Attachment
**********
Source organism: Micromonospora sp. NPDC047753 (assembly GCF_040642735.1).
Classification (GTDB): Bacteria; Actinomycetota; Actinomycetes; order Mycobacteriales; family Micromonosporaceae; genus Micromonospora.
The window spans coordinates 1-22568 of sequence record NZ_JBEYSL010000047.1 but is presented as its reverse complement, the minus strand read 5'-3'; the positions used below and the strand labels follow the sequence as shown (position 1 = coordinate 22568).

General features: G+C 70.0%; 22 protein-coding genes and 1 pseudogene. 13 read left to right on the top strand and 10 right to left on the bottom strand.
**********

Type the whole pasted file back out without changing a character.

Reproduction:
Source organism: Micromonospora sp. NPDC047753 (assembly GCF_040642735.1).
Classification (GTDB): Bacteria; Actinomycetota; Actinomycetes; order Mycobacteriales; family Micromonosporaceae; genus Micromonospora.
The window spans coordinates 1-22568 of sequence record NZ_JBEYSL010000047.1 but is presented as its reverse complement, the minus strand read 5'-3'; the positions used below and the strand labels follow the sequence as shown (position 1 = coordinate 22568).

General features: G+C 70.0%; 22 protein-coding genes and 1 pseudogene. 13 read left to right on the top strand and 10 right to left on the bottom strand.